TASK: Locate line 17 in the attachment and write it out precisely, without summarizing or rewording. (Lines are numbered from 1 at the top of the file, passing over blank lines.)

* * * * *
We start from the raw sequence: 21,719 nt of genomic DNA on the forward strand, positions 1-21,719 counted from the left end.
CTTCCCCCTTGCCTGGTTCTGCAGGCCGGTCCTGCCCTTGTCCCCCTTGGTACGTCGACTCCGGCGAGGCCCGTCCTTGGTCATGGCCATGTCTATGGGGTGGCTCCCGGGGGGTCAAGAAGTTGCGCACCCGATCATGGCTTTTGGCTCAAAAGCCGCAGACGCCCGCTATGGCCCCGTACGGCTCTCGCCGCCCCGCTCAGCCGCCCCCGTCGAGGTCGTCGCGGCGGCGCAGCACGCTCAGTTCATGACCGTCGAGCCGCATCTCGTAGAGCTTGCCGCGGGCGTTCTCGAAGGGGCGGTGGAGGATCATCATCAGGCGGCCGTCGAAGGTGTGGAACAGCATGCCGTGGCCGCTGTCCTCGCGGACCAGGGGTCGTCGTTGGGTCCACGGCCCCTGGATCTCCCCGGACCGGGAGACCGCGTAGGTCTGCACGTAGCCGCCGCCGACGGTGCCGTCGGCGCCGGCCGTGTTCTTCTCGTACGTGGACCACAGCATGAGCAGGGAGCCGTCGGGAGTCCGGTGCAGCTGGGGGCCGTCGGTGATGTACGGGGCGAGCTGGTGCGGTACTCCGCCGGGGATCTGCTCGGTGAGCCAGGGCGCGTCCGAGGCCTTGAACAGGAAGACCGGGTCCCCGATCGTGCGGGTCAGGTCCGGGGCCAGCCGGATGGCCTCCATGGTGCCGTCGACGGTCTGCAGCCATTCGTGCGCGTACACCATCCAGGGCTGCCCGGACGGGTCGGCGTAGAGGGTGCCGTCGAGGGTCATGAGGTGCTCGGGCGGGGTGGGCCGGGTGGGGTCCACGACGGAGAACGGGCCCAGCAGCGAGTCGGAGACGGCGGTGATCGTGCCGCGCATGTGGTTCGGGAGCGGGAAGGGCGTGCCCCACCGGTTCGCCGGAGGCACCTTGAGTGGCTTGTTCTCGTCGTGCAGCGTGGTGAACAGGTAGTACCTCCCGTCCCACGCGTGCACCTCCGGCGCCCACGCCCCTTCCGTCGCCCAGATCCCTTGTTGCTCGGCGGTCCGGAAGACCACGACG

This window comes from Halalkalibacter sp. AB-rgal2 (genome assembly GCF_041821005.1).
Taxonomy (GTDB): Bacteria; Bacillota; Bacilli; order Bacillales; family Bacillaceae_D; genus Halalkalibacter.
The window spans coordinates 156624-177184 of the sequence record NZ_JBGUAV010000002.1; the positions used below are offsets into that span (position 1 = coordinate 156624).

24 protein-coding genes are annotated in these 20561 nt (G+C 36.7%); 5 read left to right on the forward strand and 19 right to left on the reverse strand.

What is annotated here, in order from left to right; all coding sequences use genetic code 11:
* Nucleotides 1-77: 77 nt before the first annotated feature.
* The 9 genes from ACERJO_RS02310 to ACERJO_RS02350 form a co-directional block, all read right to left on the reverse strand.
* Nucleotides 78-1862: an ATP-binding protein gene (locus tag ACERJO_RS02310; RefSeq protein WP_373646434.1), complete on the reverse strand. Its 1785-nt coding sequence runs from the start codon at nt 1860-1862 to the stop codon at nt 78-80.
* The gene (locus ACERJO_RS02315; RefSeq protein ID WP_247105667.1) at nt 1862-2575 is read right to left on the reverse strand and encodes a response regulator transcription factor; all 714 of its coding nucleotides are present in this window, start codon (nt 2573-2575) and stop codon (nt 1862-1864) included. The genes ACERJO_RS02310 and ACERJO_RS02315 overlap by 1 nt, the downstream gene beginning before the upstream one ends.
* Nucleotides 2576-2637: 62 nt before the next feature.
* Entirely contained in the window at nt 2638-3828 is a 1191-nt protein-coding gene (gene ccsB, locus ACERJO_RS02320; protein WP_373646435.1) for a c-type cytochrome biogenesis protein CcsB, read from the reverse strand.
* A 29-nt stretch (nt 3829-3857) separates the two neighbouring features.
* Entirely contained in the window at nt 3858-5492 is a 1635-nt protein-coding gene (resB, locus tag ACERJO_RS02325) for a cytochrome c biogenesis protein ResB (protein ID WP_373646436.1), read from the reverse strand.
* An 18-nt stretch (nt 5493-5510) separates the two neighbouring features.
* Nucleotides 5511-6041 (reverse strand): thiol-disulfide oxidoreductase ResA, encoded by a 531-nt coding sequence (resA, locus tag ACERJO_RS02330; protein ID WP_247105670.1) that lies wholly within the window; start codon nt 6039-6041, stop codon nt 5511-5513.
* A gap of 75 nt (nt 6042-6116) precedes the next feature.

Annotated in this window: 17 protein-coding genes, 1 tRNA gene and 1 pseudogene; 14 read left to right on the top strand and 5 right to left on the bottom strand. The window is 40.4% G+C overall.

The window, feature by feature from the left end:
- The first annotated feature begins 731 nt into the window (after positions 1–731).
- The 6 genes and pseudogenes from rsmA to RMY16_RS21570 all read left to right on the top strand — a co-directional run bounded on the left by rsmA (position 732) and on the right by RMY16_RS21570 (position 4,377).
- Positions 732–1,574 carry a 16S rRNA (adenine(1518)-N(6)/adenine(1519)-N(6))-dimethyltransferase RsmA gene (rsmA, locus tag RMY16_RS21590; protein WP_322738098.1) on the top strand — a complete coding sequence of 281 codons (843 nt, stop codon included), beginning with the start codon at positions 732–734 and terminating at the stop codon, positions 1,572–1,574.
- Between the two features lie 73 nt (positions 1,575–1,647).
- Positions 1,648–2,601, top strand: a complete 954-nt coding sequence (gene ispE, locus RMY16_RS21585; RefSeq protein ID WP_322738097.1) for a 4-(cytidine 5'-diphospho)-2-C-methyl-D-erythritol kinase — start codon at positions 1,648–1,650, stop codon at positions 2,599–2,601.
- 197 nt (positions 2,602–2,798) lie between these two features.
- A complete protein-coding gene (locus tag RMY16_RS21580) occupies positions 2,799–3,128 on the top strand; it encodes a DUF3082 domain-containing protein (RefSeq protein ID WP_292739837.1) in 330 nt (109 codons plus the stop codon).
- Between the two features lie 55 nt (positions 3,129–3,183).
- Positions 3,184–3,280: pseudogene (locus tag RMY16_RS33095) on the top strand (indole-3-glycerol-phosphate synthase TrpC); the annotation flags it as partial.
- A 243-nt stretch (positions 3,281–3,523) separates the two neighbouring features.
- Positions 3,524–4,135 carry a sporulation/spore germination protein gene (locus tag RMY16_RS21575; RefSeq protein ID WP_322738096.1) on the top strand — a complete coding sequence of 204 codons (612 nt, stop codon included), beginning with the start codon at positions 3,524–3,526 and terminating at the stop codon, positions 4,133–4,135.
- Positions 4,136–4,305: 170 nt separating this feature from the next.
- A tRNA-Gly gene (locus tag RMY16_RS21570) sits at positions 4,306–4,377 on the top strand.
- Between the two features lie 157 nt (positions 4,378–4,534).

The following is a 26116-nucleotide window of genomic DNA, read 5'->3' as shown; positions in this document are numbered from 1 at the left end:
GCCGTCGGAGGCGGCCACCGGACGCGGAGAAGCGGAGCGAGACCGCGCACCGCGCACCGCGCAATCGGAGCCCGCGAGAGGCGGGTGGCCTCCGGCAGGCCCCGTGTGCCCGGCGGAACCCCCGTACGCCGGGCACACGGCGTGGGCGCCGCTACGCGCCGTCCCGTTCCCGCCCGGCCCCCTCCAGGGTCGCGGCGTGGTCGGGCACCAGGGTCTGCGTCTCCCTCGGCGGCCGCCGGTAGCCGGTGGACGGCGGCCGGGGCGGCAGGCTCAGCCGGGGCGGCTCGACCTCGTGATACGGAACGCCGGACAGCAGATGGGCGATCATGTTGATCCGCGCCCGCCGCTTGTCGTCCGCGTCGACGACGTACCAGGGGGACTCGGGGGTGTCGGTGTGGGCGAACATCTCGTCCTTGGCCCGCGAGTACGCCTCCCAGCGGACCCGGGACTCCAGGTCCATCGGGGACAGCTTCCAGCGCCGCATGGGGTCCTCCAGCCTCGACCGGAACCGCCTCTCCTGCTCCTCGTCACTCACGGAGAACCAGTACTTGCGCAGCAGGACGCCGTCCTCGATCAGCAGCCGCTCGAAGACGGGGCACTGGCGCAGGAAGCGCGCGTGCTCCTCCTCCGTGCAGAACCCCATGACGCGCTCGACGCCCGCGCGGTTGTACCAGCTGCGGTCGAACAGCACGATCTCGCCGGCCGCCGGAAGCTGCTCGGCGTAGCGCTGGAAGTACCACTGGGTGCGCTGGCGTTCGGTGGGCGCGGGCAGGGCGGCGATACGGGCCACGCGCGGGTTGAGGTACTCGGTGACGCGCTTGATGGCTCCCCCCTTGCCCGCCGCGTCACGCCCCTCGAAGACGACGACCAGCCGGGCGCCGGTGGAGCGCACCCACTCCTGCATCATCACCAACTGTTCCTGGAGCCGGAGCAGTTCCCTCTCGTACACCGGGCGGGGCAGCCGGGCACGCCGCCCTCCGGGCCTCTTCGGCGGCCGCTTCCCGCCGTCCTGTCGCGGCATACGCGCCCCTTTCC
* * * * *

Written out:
* Nucleotides 5511-6041 (reverse strand): thiol-disulfide oxidoreductase ResA, encoded by a 531-nt coding sequence (resA, locus tag ACERJO_RS02330; protein ID WP_247105670.1) that lies wholly within the window; start codon nt 6039-6041, stop codon nt 5511-5513.